“Gran’s sad is so big, so heavy, it is as if I am carrying an elephant.” Spreading my arms out wide, I showed him how heavy they were, how cumbersome this elephant actually is.  “Gran is so tired because this elephant is huge and heavy and it is wearing out my arms, making my shoulders ache, my body is exhausted.” I asked him if he noticed that I wasn’t very attentive right now, he said I was grumpy. Yes! I owned his label and told him this elephant is making it hard for me to see anything else, my view is blocked. I get distracted with the heaviness of it, I forget to be nicer and I can’t pick up anything more. Apologizing for not being more with him, expressing that I so missed our special times together, I told him I wouldn’t be carrying this elephant forever. “But Gran, I thought you love elephants?” Clarity and history broke down my metaphor, I struggled to explain that indeed, I do and yet this one was coming between us. Still, he said he understood and he offered grace to his Gran, tempered his invitations to play and met me in the light of our truth. Even as I pondered my promise to him, that this elephant carrying wasn’t forever, I realized I had no idea how to set it down. Slowly, carefully, with great care so neither of us were permanently damaged, I imagined.

“Your joy is your sorrow” writes Kahil Gibran in “The Prophet,” a work that has greatly steered my thinking for over 30 years. The words of this poem have been echoing around my thoughts as I consider the question posed by my Plum. Yes, one of my greatest joys ever was when Stella and I interacted up close with elephants in a sanctuary in Thailand.  The opportunity to side atop one as she played in the river, to be dunked under by the mahout, her tender, and gasp in delight as a baby elephant swam under us and popped up spraying water all around us, this joy is deeply connected to my daughter and my time of discovering her fully as a young woman. Why didn’t I tell Plum my sad was as big as a whale? A huge building? When the words left my mouth to this sweet boy, I said elephant and it was truth. My most joyful moments are the self same deepest sorrow, forever joined in my love for these two children. Remembering how carefully we made meals for the elephants within this sanctuary, how we marveled at their size and gentleness, I am reminded that my grief deserves the same consuming tenderness.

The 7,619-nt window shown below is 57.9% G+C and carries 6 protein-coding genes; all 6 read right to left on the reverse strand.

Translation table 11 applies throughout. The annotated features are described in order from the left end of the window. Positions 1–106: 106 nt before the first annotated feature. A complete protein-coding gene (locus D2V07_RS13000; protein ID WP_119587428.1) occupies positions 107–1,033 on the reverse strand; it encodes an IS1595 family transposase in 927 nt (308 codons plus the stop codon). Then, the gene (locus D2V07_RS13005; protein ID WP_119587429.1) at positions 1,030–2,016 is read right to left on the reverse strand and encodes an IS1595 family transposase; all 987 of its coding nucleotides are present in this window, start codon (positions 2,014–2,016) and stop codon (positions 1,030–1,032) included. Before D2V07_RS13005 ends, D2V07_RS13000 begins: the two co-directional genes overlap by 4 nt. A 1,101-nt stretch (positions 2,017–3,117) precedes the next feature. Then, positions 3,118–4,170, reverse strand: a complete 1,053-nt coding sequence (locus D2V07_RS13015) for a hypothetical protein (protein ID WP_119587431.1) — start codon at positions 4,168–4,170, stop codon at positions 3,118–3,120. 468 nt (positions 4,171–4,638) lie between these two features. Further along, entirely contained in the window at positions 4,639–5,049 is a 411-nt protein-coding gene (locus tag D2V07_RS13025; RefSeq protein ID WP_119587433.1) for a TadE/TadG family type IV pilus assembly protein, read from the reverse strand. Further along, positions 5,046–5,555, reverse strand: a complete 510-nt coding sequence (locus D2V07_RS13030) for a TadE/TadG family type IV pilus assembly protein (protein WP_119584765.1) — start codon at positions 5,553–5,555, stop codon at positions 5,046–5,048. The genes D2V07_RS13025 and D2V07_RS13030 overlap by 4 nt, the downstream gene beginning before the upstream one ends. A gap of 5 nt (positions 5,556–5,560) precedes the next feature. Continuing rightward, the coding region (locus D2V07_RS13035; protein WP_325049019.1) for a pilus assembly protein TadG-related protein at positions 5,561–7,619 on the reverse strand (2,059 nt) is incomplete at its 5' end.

One day I will merely visit with this elephant, I won’t be carrying it. That day seems quite out of reach in these early dark moments. For now, I got honest with my Plum and we are both better for it. While I am weighed down with grief, we have offered each other space to feel how we are, be where we are, we are finding language to share difficult emotions. Mostly though I was to free up a hand to reach out to this child.  Joy will come again, I am confident this child will we teach me the way back. Reconnected, I release the guilt and hold my sadness tenderly.

 

 

Could I Survive A Zombie Attack?

I have a friend who teases me sometimes about riding out a zombie apocalypse, she questions my ability to survive. As an extremely non-violent person, I have little chance apparently, fortunately she has offered to protect me. What I have come to understand though is that I am already a survivor, I have the skill set needed to withstand all that comes at me, I have been practicing nearly my entire life. Every day up to this one has prepared me for the worst that could happen, the loss of my child and the darkness that would ensue. I found my safe space not in a bunker filled with bottled water and canned goods but in a family of faith, open and light-filled, the fresh breath of the Holy Spirit breezing through the open windows of my soul. those who freely offer grace and forgiveness, who have listened to my fears, my shame, my heartaches and still usher me into their sanctuary, these light-bringers invited me into the Kingdom and asked me to call it home.